How your donations help – autumn 2019

This is what your donations have helped us achieve

Footpath Fund

Footpath fund team

Our Footpath team has been working all over Scotland in the past few months, repairing and maintaining our footpaths to make sure they’re fit for the thousands of boots that walk across them, and providing protection to the vulnerable habitats that surround them.

At Balmacara, we’ve been working within the ‘Celtic rainforest’ to contain and restore the path, especially a section that had begun to slope. Extra steps and extensive surfacing restored over 60m of footpath. Meanwhile, at Glencoe work on Stob Coire Raineach repaired washed-out sections by adding steps and backfilling gullies, improving drainage and installing landscaped blockers to 72m of path. All this work is done by hand, whatever the weather – your support for the team is hugely valued!

In addition to regular maintenance, we’ve embarked on a multi-year project to protect and maintain our upland footpaths. In 2018, we carried out an upland path audit and have used the findings to create a plan to tackle the paths most urgently needing attention. Thanks to everyone who supported our Footpath Fund we have funds in place to undertake the second year of this vital work to protect the landscape, habitats and flora, and keep Scotland’s mountains beautiful and accessible.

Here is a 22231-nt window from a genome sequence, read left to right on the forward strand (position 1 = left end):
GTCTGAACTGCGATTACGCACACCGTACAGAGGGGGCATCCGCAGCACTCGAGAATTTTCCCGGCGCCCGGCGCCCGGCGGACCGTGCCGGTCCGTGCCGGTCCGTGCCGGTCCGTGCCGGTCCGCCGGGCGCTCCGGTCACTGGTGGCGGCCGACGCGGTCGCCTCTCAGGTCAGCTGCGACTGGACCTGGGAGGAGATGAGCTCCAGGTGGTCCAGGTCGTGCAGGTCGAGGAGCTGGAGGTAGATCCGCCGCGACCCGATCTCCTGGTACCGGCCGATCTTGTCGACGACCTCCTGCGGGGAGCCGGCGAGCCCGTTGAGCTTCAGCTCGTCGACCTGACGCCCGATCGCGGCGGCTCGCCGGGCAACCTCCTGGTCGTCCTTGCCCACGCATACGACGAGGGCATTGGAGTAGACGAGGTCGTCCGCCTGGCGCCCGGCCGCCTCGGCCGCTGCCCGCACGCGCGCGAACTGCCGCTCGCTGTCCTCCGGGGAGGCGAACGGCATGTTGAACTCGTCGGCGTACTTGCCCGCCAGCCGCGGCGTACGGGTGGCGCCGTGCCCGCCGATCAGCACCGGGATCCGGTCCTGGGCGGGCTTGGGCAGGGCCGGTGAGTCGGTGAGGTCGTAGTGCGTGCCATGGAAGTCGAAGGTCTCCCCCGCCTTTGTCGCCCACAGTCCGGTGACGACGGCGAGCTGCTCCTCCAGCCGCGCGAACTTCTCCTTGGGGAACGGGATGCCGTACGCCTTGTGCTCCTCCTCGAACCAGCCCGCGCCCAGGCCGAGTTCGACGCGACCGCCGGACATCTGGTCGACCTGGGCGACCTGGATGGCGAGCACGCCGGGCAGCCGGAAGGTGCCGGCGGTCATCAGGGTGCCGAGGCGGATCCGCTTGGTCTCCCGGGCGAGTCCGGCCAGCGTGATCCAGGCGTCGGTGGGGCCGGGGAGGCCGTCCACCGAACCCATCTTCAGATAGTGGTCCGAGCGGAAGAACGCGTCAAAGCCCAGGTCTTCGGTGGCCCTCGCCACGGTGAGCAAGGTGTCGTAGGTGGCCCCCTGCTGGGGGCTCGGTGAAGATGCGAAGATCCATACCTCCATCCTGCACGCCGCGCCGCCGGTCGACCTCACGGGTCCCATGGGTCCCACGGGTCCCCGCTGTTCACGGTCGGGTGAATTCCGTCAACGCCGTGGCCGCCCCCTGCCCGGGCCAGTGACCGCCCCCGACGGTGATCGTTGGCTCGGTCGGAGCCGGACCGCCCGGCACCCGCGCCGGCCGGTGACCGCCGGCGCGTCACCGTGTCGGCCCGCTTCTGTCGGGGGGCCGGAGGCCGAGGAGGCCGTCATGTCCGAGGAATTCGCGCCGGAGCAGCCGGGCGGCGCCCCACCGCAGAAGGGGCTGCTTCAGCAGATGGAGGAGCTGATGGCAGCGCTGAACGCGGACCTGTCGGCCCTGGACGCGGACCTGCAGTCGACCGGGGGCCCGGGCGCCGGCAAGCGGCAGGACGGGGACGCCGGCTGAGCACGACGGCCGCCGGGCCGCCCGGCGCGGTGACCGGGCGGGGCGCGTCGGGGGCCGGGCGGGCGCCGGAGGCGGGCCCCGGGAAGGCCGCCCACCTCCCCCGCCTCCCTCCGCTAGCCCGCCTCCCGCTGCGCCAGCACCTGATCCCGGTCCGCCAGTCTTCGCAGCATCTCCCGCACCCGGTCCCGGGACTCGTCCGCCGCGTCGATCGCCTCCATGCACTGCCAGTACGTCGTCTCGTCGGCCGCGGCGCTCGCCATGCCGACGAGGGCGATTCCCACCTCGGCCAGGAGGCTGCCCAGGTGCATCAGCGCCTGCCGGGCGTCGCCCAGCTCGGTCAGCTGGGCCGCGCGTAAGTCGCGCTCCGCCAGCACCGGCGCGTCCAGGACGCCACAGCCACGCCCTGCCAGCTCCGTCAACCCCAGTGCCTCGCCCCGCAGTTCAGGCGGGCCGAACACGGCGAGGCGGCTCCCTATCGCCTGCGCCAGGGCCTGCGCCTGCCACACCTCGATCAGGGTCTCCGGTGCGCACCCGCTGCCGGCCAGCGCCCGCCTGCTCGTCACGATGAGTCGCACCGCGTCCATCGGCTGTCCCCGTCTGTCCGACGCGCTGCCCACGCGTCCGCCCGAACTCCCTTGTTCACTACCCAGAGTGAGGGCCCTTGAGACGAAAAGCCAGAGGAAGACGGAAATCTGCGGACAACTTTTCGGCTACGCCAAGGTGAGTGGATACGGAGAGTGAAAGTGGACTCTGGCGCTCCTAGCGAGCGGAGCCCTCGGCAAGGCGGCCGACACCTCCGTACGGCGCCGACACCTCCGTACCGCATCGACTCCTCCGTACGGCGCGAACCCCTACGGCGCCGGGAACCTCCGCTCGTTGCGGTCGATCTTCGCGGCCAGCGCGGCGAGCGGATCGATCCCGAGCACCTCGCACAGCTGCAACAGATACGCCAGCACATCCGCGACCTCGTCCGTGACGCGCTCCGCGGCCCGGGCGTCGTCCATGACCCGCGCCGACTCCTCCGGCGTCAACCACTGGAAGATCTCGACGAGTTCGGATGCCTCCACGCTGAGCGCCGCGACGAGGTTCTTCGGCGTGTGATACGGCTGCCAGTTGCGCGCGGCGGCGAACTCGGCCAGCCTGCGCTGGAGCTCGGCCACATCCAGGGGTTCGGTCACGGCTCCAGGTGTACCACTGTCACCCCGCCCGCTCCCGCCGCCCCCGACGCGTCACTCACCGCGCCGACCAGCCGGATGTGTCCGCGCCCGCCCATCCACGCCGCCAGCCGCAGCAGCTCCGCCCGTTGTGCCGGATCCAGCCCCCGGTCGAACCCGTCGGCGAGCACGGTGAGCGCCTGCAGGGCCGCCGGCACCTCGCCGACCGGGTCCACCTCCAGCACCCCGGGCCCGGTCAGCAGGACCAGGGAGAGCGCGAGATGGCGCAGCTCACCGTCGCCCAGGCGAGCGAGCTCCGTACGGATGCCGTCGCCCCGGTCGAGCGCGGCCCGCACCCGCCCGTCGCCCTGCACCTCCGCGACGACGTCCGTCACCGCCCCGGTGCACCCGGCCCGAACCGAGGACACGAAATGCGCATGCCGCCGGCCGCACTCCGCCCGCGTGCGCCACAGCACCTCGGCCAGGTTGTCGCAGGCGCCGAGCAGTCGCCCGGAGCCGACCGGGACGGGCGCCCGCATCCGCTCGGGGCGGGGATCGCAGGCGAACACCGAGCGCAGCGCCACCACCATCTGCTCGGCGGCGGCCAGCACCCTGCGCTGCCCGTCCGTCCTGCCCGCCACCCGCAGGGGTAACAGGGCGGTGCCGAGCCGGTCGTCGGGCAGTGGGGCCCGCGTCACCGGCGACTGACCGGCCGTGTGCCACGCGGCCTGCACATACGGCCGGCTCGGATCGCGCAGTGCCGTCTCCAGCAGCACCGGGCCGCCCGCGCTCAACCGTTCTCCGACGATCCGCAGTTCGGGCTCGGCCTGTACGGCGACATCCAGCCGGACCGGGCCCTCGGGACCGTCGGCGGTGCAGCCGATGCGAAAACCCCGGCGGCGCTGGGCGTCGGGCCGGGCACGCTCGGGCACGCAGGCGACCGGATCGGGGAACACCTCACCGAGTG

The Hill House

Hill House box

Thanks to you, and thousands of supporters like you, who recognise and value the heritage of the Hill House, the ‘Box’ has now been built. The mesh structure built around Mackintosh’s masterpiece, comprising 32.4 million chainmail links, is acting like a shield against the driving – and determined – west coast rain. It’s protecting the house from further water damage while allowing the wind to blow through and the air to circulate, letting the building dry out.

Over £1.2 million was raised by donors who, like us, are committed to making sure we prevent any more rain hitting the house. We’re pleased to report that the Box is already doing its job! In the first 10 weeks it’s stopped 95% of the rain hitting the house and we have started to see the wet walls slowly begin to dry. 

As the building dries out, we’ll continue investigations to assess the extent of the damage and to develop and implement a long-lasting solution to the problem. 

Burns Cottage

Burns cottage interior
Burns Cottage interior

In January we launched a £100,000 appeal to help us protect Burns Cottage. Thanks to your support, we’re delighted to have reached our goal and have now begun the work needed to care for this special place. 

Burns Cottage is a Category A listed building so several important steps need to be carried out before building work can start. Specialists have visited the site, completing bat,

timber and rot surveys, and have given us the all clear to start our architectural plans. Experts have been looking at historical pictures to work out the best way to shed rainwater from the roof, to ensure our repairs will protect the thatch and are also historically accurate. The limewash on the cottage is currently being analysed by the Scottish Lime Centre and once we have their results we’ll be able to create a wash that won’t damage the cottage’s external walls.